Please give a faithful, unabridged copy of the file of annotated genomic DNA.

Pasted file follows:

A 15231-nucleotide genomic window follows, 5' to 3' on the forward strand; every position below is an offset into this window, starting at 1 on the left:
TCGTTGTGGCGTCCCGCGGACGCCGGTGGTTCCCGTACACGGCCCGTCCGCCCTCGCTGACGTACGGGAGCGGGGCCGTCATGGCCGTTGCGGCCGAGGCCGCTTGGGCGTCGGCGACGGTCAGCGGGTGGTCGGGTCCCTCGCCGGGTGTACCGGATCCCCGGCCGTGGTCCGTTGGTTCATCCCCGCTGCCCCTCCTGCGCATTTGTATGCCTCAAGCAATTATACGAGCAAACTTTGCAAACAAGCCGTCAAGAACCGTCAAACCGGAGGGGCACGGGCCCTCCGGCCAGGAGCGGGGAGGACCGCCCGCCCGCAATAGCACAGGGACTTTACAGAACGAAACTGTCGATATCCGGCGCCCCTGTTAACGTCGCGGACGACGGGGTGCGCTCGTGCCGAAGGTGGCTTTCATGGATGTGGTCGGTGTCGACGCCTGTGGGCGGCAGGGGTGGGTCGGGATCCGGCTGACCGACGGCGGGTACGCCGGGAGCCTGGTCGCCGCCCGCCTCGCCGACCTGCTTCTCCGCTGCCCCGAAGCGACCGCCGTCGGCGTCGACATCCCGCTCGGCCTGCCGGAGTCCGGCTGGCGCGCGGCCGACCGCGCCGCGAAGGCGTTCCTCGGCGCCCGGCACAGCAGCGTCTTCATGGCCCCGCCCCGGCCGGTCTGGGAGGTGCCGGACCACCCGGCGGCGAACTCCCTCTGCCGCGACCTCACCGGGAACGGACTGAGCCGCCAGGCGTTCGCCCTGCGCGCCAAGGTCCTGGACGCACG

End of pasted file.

A 15231-nucleotide genomic window follows, 5' to 3' on the forward strand; every position below is an offset into this window, starting at 1 on the left:
TCGTTGTGGCGTCCCGCGGACGCCGGTGGTTCCCGTACACGGCCCGTCCGCCCTCGCTGACGTACGGGAGCGGGGCCGTCATGGCCGTTGCGGCCGAGGCCGCTTGGGCGTCGGCGACGGTCAGCGGGTGGTCGGGTCCCTCGCCGGGTGTACCGGATCCCCGGCCGTGGTCCGTTGGTTCATCCCCGCTGCCCCTCCTGCGCATTTGTATGCCTCAAGCAATTATACGAGCAAACTTTGCAAACAAGCCGTCAAGAACCGTCAAACCGGAGGGGCACGGGCCCTCCGGCCAGGAGCGGGGAGGACCGCCCGCCCGCAATAGCACAGGGACTTTACAGAACGAAACTGTCGATATCCGGCGCCCCTGTTAACGTCGCGGACGACGGGGTGCGCTCGTGCCGAAGGTGGCTTTCATGGATGTGGTCGGTGTCGACGCCTGTGGGCGGCAGGGGTGGGTCGGGATCCGGCTGACCGACGGCGGGTACGCCGGGAGCCTGGTCGCCGCCCGCCTCGCCGACCTGCTTCTCCGCTGCCCCGAAGCGACCGCCGTCGGCGTCGACATCCCGCTCGGCCTGCCGGAGTCCGGCTGGCGCGCGGCCGACCGCGCCGCGAAGGCGTTCCTCGGCGCCCGGCACAGCAGCGTCTTCATGGCCCCGCCCCGGCCGGTCTGGGAGGTGCCGGACCACCCGGCGGCGAACTCCCTCTGCCGCGACCTCACCGGGAACGGACTGAGCCGCCAGGCGTTCGCCCTGCGCGCCAAGGTCCTGGACGCACG